Tuesday, 7 February 2012
Facebook StumbleUpon Twitter Google+ Pin It

How To Create an Image Gallery Using CSS3

Let's Get to the CSS3 Example Code

a {
float: left;
width: 25%;
height: 25%;
position: relative;
border: 1px solid #333;
-moz-box-sizing: border-box;
-webkit-box-sizing: border-box;
box-sizing: border-box;

Next, it’s time to set the image sizes to 100% with an absolute position and transition. You’ll notice that in the first variant of the demo, that the images appear greyed out. That is done through opacity, which is also a part of this code.

a img{
display: block;
width: 100%;
height: 100%;
-webkit-transition-property: width, height; /* we specify, what properties we need to change*/
-webkit-transition-duration: 300ms; /* we specify, with what speed it is necessary to return an image in its initial look*/
-moz-transition-property: width, height;
-moz-transition-duration: 300ms;
-o-transition-property: width, height;
-o-transition-duration: 300ms;
position: absolute;
opacity: 0.3; /* add opacity*/
cursor: pointer;

To provide a caption to the photos, you can use a pseudo element: after. The caption appears in the bottom right corner of each image. It should be obvious that you can update the content element to your own copyright or caption information.

a:after {
display: block;
position: absolute;
width: 100%;
height: 100%;
content: "Studio.com";
color: #eaeaea;
font-family: "Trebuchet MS";
font-size: 16px;
opacity: 0.5;

Using the pseudoclass: focus, you can create the appearance of the image opening and enlarging. This only works with form fields and links, so an a tag is used. Because pseudoclass: focus does not currently work well in Chrome, the alternate solution is to add the index element to the link.

a:focus img{
width: 250%; /* we increased an image to this size */
height: 250%;
position: absolute;
opacity: 1; /* transparency is not needed */
z-index: 1; /* for a photo to enlarge over all images */
-moz-box-shadow: 0 0 15px 2px #000;
-webkit-box-shadow: 0 0 15px 2px #000;
box-shadow: 0 0 15px 2px #000; /* we add some beauty */
-webkit-transition-property: width, height; /* we decrease the image */
-webkit-transition-duration: 2s; /* we specify, with what speed it is necessary to increase an image */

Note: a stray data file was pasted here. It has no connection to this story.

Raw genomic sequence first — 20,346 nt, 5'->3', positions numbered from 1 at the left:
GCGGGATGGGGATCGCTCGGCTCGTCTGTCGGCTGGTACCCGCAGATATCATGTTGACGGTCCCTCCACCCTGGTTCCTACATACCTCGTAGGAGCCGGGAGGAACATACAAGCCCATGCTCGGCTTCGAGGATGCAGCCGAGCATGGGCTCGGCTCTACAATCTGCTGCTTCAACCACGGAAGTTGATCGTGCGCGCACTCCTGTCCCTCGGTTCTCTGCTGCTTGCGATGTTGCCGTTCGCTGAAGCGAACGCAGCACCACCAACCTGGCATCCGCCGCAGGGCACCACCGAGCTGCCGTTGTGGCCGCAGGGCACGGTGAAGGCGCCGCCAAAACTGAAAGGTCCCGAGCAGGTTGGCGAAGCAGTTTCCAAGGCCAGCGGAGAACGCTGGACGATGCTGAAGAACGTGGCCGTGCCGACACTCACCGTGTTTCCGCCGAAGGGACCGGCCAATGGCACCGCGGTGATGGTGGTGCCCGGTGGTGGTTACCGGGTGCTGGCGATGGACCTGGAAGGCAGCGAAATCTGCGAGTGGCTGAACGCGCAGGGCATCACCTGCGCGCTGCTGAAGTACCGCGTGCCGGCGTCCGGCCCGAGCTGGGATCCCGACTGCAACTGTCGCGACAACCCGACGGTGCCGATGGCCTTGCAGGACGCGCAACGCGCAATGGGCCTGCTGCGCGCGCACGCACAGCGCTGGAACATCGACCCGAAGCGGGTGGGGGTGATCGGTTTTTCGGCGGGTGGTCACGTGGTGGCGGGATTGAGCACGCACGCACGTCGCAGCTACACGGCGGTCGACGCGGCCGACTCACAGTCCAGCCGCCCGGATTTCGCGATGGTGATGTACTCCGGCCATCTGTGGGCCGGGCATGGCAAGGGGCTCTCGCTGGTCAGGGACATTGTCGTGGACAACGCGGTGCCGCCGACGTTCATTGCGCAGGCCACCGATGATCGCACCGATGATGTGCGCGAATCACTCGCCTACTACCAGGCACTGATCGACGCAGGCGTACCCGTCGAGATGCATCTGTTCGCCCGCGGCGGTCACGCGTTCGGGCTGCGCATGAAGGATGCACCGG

-webkit-transition-delay: 0.3s; /* as a browser will process it, before enlarging a photo */
-moz-transition-property: width, height;
-moz-transition-duration: 2s;
-moz-transition-delay: 0.3s;
-o-transition-property:width, height;
-o-transition-duration: 2s;
-o-transition-delay: 0.3s;
cursor: default;

At this point, you should have a working gallery in terms of the CSS3 set up. However, at this point, all of your images will enlarge from the upper left corner to the lower right. This is corrected by using a pseudoclass nth child. This will change the behavior of where the image appears to enlarge from depending on where the image is positioned.

a:nth-child(4n+4) img, a:nth-child(4n+3) img{
right: 0;
} /* every fourth element starting with 3rd and 4th will be enlarged from the right border of browser window */

a:nth-child(n+9) img{
bottom: 0;
} /* all elements, starting with the ninth will begin to enlarge upwards */

Now to address how to close the images after they have been enlarged. The images are opened through focus and you can close them in the same manner. From the user perspective, the images will be closed by pressing an X (or by simply clicking on another image). Here’s some sample code on how to create the X, which is really a + rotated by 45 degrees.

-webkit-text-shadow: 0px 0px 5px #222;
-moz-text-shadow: 0px 0px 5px #222;
text-shadow: 0px 0px 5px #222;
-moz-transform: rotate(45deg);
-o-transform: rotate(45deg);
-webkit-transform: rotate(45deg);
cursor: pointer;

To finish, here’s the code for closing an image after it has been enlarged:

display: none;
display: block;

This will also cause the X to close as well. Good luck with this sample code and hopefully you’ll be on your way to creating a CSS3 image gallery.

No comments: